This I Believe

Sara - Delray Beach, Florida
Entered on October 8, 2006
Age Group: Under 18
  • Podcasts

    Sign up for our free, weekly podcast of featured essays. You can download recent episodes individually, or subscribe to automatically receive each podcast. Learn more.

  • FAQ

    Frequently asked questions about the This I Believe project, educational opportunities and more...

  • Top Essays USB Drive

    This USB drive contains 100 of the top This I Believe audio broadcasts of the last ten years, plus some favorites from Edward R. Murrow's radio series of the 1950s. It's perfect for personal or classroom use! Click here to learn more.

I assume that most questions have no definite answer. “Should we all have access to food everyday?” is one of the few exceptions. It seems such an obvious concept. We need to eat to stay alive, just as we need to breath. But there is no price on air. Why then, do we accept that we must pay for our meals? Why do we accept that some are obese while others are starving, and still others are starving themselves?

Food Not Bombs is a worldwide reaction to reality. The first time I tiptoed nervously, in awe, into the green oasis of a park plopped in downtown Ft. Lauderdale where the weekly 954 Food Not Bombs meets I expected all the food, the enthusiastic activists working to make it all go smoothly, and all the people there to eat and drink and relax. What I didn’t expect was the atmosphere: the deep community stirring in this group. People of all walks of life, of every race and socioeconomic standing were gathered. I saw a boy my age who I knew lived in a giant castle of a house on the beach listening to an old, slightly delusional homeless veteran’s war stories, rambling on about all of his conspiracy theories in his malfunctioning electric wheelchair. And the boy was really listening, and enjoying it. He understood the value of those words because they came from a person who had lived a radically different life from him. There is an infinity of liquid wisdom to be soaked up through anyone who has lived in another world than you.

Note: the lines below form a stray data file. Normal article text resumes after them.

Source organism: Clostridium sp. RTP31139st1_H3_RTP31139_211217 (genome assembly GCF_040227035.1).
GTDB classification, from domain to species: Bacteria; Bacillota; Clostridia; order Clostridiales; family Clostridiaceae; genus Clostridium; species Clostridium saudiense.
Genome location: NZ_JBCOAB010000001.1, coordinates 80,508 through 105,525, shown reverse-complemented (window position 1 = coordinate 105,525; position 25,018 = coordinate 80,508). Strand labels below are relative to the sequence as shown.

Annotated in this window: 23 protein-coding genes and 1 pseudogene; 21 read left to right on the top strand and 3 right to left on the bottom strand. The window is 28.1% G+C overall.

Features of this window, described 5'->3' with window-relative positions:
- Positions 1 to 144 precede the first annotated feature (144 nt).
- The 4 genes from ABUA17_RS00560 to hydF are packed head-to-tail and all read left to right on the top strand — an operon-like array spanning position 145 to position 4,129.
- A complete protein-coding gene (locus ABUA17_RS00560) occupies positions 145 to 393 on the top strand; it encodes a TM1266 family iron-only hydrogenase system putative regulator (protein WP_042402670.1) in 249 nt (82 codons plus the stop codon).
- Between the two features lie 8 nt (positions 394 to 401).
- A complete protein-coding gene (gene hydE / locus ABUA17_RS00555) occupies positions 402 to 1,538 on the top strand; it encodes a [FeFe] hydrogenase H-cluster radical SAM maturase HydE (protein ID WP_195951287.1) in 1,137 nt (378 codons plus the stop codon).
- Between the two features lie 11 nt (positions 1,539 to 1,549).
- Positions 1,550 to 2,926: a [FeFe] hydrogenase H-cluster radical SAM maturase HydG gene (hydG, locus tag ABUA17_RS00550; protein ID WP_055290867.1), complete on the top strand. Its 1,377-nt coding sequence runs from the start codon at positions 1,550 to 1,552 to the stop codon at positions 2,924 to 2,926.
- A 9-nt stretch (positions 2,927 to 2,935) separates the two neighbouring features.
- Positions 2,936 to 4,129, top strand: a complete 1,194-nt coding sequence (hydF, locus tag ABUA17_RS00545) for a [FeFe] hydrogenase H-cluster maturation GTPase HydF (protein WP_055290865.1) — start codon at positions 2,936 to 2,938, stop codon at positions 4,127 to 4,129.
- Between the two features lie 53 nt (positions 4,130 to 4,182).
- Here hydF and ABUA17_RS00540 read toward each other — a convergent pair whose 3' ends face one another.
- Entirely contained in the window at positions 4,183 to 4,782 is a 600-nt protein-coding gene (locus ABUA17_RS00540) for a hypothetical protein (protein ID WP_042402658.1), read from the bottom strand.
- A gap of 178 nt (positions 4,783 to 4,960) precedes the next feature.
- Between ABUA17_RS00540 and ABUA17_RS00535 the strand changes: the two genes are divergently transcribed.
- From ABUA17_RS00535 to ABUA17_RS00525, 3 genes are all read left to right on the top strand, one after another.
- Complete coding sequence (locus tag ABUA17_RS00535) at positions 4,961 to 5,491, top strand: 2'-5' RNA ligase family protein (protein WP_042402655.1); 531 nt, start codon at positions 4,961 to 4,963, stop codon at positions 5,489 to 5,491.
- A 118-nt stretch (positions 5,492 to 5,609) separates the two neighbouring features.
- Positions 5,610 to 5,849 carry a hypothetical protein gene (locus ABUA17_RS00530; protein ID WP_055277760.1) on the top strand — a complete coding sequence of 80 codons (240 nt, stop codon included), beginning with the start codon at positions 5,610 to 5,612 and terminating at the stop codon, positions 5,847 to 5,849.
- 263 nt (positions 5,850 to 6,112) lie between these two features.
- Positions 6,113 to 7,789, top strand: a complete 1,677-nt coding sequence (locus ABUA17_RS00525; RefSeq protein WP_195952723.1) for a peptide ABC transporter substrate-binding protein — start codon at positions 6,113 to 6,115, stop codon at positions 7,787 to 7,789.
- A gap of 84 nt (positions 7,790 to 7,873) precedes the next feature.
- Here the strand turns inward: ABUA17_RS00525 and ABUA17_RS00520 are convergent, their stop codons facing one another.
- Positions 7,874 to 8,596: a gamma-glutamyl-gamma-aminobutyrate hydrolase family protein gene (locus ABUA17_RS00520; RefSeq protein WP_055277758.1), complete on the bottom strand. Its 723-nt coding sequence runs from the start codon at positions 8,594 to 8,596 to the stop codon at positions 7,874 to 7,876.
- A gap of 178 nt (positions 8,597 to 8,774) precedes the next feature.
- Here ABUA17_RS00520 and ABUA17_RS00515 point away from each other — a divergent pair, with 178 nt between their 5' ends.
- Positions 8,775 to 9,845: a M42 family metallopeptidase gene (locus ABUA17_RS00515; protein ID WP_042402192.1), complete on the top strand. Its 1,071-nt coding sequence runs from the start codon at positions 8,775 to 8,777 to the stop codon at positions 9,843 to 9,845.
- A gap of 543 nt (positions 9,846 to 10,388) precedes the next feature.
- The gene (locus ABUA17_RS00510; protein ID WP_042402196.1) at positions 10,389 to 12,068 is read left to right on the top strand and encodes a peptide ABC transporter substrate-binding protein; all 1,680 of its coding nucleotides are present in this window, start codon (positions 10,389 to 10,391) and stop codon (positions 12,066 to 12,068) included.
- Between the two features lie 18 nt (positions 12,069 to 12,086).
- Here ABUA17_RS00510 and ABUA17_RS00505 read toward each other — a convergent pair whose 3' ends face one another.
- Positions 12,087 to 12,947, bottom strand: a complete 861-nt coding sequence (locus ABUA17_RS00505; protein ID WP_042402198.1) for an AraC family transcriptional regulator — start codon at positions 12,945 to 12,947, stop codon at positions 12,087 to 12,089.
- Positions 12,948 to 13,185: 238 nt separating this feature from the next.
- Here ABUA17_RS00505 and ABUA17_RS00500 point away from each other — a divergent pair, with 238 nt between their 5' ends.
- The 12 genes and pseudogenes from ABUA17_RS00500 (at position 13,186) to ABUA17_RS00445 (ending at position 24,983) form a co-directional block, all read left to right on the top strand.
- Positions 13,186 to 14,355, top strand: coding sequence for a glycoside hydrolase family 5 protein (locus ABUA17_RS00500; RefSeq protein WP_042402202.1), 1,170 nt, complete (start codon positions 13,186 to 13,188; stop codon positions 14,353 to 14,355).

Having helped out for almost six months now, I’ve had some pretty amazing conversations. A man on his way home, just getting off the bus, stopped to see what the gathering was, and we talked about how every positive religion says the same thing and how Mother Theresa was a neat lady. He was Mexican, and defied every stereotype that prissy white Americans like to place on said minority. He was clean and insightful, and although he may not have been in the fanciest clothes or had a traditional educational, he was a genuinely good person. You don’t come across that every day.

I believe that we like put people into boxes out of laziness, because we do not want to stop and think about what every person might actually be like. If we have a big supply preconceived notions to toss on every passer by as we see fit, it makes life worlds easier. Making a small shift in the way we treat others, in the way we think about the world around us, could make a colossal shift in the happiness of every human being. Assume the best, and assume that everyone is deserving of life. And in turn, everyone is deserving of food.